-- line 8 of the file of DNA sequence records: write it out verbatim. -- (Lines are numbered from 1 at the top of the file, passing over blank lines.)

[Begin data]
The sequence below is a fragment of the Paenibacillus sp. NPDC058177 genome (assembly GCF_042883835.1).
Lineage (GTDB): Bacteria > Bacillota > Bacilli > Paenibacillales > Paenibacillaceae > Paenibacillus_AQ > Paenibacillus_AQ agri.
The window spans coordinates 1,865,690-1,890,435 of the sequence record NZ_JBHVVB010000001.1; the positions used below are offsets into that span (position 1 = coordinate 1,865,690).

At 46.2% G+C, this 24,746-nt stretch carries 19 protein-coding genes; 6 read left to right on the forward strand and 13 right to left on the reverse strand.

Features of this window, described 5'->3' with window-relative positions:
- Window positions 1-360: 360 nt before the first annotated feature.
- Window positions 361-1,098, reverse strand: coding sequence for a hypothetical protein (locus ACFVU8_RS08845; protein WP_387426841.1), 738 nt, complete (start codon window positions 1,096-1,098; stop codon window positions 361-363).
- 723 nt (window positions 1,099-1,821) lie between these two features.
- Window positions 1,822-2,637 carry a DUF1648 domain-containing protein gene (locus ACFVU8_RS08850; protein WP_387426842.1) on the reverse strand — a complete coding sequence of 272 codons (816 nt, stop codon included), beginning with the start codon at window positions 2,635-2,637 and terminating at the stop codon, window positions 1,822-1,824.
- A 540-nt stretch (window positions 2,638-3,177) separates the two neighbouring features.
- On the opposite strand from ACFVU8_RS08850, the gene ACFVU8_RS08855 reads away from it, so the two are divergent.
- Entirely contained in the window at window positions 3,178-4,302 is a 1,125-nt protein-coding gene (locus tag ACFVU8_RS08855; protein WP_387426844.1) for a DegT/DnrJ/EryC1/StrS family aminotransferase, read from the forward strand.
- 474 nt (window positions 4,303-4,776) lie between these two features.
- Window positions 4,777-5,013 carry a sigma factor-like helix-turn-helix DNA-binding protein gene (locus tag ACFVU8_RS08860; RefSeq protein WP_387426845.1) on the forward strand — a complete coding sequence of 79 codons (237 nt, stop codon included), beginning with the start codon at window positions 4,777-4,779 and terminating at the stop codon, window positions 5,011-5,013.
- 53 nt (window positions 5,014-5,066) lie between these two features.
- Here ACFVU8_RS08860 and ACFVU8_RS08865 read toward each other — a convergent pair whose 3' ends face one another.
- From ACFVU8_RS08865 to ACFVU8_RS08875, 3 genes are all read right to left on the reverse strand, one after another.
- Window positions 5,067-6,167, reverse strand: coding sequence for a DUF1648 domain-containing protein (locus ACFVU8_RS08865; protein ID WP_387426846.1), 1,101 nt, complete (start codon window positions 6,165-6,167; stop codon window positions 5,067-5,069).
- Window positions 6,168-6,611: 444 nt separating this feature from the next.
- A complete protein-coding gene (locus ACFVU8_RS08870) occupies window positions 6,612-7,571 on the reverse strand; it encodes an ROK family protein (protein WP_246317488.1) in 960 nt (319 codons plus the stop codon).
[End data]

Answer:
- 723 nt (window positions 1,099-1,821) lie between these two features.